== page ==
The ever-amazing aluminum foil actually contains between 92-99 percent aluminum and is made from an alloy of the metal. Depending upon its usage, this product is manufactured in varying thickness that can range from 0.00017 to 0.2 inches.

Some of its many uses include:

  • Air conditioner fin stocks
  • Television and radio capacitors
  • Thermal insulation
  • Transformer electrical coils
  • Decorative items
  • Packaging and Containers
  • Storage Tank Insulations

 

If you want to know more aluminum foil uses, please check the articles:

1. Aluminum foil — A Product With a Million Uses

2. The Magic Continues — Aluminum Foil Treatments For Diseases

3. 5 Reasons Aluminum Foil Might Be Advancing Science

4. Ten Uses of Aluminum Foil You Never Knew Existed

5. All That Glitters — Which Side of Aluminum Foil Should You Use

What makes aluminum foil so popular and its uses so widespread is that the raw materials required to manufacture it are present in abundance.

Another advantage is its relative inexpensive nature that makes it affordable to almost everyone. Other qualities, such as its durability, non-toxicity, and being greaseproof also add to its charm.

Often used in science labs because it is resistant to many chemicals and can be used to shield apparatus and appliances from both electrical and magnetic interference.

HOW IT IS PRODUCED?

SUMMARY

To extracting pure aluminum, the bauxite ore is used. The extraction is essentially a two-step process.

In the first step, bauxite is separated from the impurities that it may contain. These include:

  • Silica
  • Iron oxide
  • Titanium

 

When purified aluminum oxide is produced, it is then smelted so that only aluminum is left behind.

Then the aluminum will be rolled and the result is the foil that you purchase from the market.

REFINING

This procedure is completed in four steps, which are digestion, clarification, precipitation, and calcination.

In the first stage or digestion, the bauxite ore is first ground to a powder. It is then mixed with sodium hydroxide. After that, this mixture is pumped into huge tanks, called digesters, which are pressurized. In the digesters, the combined mixture of bauxite and sodium hydroxide is broken down by the action of heat and pressure. The ore transforms into its next state i.e. sodium aluminate saturated solution. Any contaminants that are insoluble will settle down at the bottom.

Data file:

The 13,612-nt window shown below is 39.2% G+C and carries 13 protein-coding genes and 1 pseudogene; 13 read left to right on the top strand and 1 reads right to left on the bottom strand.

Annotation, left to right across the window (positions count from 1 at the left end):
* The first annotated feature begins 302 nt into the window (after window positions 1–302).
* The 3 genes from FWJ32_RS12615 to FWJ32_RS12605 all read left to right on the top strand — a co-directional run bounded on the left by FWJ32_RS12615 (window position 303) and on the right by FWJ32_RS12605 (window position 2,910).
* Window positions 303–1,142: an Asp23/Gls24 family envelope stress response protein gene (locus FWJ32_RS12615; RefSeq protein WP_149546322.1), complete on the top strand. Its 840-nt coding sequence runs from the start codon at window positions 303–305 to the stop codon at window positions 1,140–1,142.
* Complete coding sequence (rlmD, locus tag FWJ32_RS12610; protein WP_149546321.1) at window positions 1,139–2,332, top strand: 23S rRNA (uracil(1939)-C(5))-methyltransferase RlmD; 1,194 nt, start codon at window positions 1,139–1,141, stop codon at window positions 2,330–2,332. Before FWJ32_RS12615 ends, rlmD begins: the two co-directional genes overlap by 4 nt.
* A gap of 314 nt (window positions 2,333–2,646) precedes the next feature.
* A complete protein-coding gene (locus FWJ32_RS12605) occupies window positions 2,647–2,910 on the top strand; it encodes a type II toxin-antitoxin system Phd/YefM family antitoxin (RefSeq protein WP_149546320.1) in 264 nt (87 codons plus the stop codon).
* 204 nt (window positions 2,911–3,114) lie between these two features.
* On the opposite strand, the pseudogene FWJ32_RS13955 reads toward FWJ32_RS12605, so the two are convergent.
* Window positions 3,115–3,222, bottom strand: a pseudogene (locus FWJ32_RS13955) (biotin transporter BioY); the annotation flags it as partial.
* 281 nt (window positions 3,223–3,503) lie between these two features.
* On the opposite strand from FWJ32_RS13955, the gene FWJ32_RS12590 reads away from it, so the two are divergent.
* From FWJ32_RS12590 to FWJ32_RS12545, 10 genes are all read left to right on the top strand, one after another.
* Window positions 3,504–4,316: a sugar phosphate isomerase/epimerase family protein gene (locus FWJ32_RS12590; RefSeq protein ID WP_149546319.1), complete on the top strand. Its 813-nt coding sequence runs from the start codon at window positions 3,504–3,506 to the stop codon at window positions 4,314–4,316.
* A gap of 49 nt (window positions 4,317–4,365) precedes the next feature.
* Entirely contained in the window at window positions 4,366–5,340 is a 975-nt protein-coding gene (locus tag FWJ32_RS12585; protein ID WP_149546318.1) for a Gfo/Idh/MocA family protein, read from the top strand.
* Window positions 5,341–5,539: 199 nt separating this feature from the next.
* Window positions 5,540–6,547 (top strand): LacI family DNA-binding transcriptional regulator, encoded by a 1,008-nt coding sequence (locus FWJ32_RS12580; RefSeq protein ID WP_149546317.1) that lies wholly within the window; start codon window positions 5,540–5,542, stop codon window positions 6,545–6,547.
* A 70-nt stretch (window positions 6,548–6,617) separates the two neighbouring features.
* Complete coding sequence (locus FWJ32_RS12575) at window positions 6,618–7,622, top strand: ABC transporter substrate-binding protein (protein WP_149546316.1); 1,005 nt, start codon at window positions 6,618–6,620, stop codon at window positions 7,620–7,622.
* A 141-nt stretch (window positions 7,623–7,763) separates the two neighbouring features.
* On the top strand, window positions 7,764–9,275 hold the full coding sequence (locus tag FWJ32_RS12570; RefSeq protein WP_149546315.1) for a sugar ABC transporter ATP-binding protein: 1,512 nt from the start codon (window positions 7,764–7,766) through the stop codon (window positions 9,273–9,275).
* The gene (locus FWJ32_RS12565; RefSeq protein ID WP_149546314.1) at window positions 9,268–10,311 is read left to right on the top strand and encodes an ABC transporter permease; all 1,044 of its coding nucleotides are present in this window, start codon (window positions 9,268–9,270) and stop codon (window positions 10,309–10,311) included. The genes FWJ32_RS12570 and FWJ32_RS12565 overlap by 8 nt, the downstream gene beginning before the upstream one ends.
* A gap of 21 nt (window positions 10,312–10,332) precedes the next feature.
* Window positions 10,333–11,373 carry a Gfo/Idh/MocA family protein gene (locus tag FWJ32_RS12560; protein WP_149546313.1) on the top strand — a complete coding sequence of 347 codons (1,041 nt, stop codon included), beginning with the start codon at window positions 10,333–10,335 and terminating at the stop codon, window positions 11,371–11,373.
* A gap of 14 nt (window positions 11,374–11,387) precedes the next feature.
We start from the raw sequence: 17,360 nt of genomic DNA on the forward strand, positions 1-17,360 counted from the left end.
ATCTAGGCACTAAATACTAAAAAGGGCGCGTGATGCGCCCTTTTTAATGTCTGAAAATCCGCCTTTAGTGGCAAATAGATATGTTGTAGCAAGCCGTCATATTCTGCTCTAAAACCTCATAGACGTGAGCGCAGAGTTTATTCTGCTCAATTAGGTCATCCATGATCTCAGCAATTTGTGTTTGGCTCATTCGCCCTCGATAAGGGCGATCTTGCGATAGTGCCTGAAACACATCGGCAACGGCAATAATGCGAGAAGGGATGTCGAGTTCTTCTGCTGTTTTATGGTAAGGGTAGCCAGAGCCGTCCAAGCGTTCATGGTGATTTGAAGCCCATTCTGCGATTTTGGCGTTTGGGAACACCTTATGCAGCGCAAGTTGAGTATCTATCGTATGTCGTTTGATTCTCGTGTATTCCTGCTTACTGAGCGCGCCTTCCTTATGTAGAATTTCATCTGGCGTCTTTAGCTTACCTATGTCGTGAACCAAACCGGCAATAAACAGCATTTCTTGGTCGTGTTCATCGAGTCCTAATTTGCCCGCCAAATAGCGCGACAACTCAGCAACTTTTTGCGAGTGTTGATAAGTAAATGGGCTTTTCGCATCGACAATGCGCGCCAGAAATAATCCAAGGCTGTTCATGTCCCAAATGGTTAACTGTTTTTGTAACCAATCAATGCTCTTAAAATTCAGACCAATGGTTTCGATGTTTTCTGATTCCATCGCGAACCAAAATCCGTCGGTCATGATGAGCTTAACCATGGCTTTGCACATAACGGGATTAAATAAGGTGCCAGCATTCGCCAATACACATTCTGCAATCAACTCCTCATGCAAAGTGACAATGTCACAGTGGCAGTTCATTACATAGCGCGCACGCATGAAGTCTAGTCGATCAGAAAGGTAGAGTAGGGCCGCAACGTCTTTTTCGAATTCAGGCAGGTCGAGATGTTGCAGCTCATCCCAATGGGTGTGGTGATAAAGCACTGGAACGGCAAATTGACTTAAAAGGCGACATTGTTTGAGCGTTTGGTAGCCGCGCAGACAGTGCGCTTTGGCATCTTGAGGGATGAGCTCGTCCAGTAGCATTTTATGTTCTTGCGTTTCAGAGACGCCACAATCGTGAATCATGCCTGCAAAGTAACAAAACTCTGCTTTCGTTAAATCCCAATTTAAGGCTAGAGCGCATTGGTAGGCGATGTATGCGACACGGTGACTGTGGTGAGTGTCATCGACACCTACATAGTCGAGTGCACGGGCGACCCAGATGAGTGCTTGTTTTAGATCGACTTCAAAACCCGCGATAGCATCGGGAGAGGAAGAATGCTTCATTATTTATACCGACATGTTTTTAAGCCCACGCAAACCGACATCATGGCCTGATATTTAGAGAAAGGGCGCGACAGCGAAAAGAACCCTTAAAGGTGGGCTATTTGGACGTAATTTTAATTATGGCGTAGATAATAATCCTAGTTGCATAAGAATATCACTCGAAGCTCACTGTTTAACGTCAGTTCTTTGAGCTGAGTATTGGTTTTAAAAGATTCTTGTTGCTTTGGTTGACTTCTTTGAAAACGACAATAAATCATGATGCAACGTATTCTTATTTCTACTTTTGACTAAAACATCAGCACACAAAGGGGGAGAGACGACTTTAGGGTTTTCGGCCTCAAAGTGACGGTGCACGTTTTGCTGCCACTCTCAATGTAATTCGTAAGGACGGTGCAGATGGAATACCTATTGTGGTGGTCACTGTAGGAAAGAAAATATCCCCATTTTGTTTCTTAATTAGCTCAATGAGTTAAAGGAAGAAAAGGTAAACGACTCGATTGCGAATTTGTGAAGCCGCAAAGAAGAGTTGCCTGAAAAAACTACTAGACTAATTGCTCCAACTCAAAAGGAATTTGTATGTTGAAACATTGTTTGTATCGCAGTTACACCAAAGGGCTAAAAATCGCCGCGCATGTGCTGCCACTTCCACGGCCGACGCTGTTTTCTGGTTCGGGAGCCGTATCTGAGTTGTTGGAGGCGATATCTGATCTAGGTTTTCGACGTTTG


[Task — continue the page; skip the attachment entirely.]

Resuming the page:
Now starts the next phase of clarification.

In this process, the saturated solution of sodium aluminate, as well as, the contaminants are both sent through a set of presses and tanks. The filters that are present in those tanks will trap the contaminants. The contaminants will then be disposed off, leaving behind a clean solution of sodium aluminate. This solution is filtered once again before it is sent to a cooling tower.

The third stage or precipitation entails that the aluminum oxide solution be sent to a large silo. When that happens, aluminum oxide is then seeded with hydrated aluminum crystals. This leads to the formation of aluminum particles. Soon the seeding crystals will attract the other crystals and soon they will join. These huge aggregates are actually made of aluminum hydrate. The aluminum hydrate clumps will first be filtered out of the solution before being rinsed.

The previous step leads to Calcination, which is the final step of the refinement process. In this phase, the aluminum hydrate is exposed to heat. The extreme temperature will result in dehydration of the material until all the water is dried. The residue will consist of aluminum oxide, a fine white powder.

SMELTING

During smelting the aluminum oxide that was produced after refinement is used to produce pure aluminum metal that can be used to make foil.

The first step in this procedure involves the dissolving of aluminum oxide in a smelting cell. This cell is actually a mold made out of steel and its depths, as well as, walls are lined with carbon. A heated liquid cryolite solution fills that cell.

Cryolite is a conductor and also an aluminum compound.

When an electric current passes through cryolite, it will result in the formation of a crust atop the molten aluminum oxide. More and more aluminum oxide is added and stirred into that mixture, which breaks the crust and it then becomes a part of the mixture as well.

The dissolving aluminum oxide then decomposes electrolytically to produce pure, molten aluminum. The metal keeps on forming white layers at the bottom of the smelting cell. The oxygen that is released from the breaking aluminum oxide will combine with the carbon lining the cryolite cell to produce carbon dioxide gas.

The molten and purified aluminum can now be extracted from the cells. It is transported to crucibles and poured into furnaces. This is the part where the manufacturers may add other elements to the molten form of aluminum. They do this in order to produce aluminum alloys. Each alloy will have specific characteristics depending upon how the end product will be used.

Next, this liquid – with or without additions – will be poured into casting devices. These devices can directly chill the aluminum into large slabs or “ingots”. The ingots, however, cannot be used to produce foil before being annealed. This means they are treated with heat to improve workability. After annealing, the ingots can be rolled into foils.